The Delhi High Court has upheld the validity of the notifications issued by the Centre levying GST on auto-rickshaw and other non-air conditioned carriages through e-commerce platforms such as Uber.

The bench of Justice Manmohan and Justice Manmeet Pritam Singh Arora observed that the impugned Notifications do not create an unreasonable classification on the basis of the ‘mode of booking’ availed by the consumers.

The Court was dealing with the plea filed by Uber India Systems Private Limited, Pragatisheel Auto Rickshaw Driver Union and IBIBO Group Private Limited along with Make My Trip (India) Private Limited challenging notifications issued by the Central Government on November 18, 2021.

The notifications had made fare in respect of booking via an e-commerce operator (ECO) for an auto-rickshaw ride or bus ride eligible to levy of tax.

Advocates Bharat Raichandani and M.Shoeb Alam appeared for petitioners whereas CGSC Asheesh Jain appeared for Union of India.

The Court noted that provisions of the GST Act itself recognizes the ECOs as a class separate from the individual service providers selling their services through the e-commerce platform.

The Court observed that “The Petitioner 1, 2 and 3 have not disputed the aforesaid stated objective of the GST law that every transaction must be taxed. Therefore, the impugned Notifications, which seek to withdraw the exemption and tax the consumers who elect to avail a ride in the auto rickshaw or a non-airconditioned stage carriage through ECOs, is in conformity with the stated objective of the Act of 2017.”

The Court reiterated that the ECOs are a distinct class and the Respondents are well within their jurisdiction to exclude the said class from exemption. It added that there is no vested right in the ECOs to claim the continuation of exemption.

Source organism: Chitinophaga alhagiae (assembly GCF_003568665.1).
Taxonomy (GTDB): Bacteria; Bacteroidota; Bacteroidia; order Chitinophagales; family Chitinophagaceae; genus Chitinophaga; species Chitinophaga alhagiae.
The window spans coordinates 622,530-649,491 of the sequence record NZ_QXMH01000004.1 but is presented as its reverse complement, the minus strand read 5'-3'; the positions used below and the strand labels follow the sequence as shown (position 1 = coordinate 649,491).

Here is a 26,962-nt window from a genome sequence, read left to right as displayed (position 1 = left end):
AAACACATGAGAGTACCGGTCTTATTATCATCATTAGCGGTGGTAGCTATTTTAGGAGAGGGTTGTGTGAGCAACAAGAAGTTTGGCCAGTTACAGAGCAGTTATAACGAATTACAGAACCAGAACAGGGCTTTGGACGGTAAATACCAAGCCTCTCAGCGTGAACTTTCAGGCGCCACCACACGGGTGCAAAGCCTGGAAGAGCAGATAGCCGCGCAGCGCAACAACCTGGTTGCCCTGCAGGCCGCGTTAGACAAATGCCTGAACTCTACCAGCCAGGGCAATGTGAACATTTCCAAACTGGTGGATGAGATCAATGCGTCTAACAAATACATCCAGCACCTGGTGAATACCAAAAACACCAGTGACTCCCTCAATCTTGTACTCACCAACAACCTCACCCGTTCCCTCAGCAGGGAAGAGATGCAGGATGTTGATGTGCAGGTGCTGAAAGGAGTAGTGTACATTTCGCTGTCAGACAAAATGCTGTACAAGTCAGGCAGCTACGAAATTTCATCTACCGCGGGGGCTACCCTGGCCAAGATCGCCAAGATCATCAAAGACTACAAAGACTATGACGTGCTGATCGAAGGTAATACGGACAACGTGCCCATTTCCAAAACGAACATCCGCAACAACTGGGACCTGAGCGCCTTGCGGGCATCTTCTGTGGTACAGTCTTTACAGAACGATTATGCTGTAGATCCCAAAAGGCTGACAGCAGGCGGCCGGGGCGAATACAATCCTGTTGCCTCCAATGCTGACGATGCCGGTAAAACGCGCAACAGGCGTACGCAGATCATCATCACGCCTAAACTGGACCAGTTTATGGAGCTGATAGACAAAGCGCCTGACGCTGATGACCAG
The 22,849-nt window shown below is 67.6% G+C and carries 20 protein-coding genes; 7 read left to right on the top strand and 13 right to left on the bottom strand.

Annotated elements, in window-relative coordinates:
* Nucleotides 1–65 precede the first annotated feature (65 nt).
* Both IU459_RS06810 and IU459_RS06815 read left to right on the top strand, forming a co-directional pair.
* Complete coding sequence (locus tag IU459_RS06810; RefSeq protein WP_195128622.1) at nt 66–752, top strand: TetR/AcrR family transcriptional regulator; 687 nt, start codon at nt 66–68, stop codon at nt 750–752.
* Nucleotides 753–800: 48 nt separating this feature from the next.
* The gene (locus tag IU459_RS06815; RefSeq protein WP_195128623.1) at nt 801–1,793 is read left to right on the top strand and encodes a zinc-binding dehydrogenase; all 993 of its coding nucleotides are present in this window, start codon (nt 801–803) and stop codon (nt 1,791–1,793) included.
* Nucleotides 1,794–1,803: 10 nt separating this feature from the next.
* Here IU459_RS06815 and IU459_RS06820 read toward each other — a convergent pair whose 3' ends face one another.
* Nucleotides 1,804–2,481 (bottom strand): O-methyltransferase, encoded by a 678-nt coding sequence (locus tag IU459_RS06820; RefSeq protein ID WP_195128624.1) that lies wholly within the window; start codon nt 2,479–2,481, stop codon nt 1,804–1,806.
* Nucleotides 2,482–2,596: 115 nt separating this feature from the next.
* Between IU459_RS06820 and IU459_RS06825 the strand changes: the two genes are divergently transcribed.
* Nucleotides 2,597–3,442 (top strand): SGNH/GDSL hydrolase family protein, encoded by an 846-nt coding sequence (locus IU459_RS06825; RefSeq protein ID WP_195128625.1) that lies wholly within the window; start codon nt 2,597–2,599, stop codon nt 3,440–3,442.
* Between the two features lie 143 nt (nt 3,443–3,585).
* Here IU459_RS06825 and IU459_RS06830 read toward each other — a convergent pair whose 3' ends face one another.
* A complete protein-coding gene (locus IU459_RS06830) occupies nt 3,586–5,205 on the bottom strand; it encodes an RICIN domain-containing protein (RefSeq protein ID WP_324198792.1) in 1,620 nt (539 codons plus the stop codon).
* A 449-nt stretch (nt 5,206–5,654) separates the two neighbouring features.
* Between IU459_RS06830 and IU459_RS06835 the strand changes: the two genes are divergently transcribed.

The Petitioners had contended that the fare charged by them from the consumer booking the ride through the ECO should continue to remain exempt from GST as is the case when the booking is made by the consumer directly with the individual auto-driver through street hailing and the individual bus operator through his booking office.

The Court remarked that “…the quality of the physical ride in the auto rickshaw may remain the same even if it is street hailed, the experience of the doorstep convenience and the assurance Petitioner 1 is assuming the safety for the ride makes the experience different for the consumer. Therefore, the consumer who uses Uber App to an auto rickshaw ride and the consumer who uses a street hailed auto rickshaw fall under a different category.”

The Court held “…this Court is of the opinion that the classification of the ECOs like Petitioner 1 and 3, as a class of service providers, which are separate and distinct from the individual supplier is, therefore, statutorily classified and recognised in the provisions of the Act of 2017 and more specifically in Sections 9(5) and 52 of the Act of 2017”

Thus the Court concluded “…we are of the view that the Petitioner 1, 2 and 3 are not entitled to the reliefs as sought in the writ petitions. Therefore, the present batch of writ petitions are dismissed”

Cause Title- Uber India Systems Private Limited v. Union of India & Anr. (Neutral Citation No. 2023:DHC:2489)

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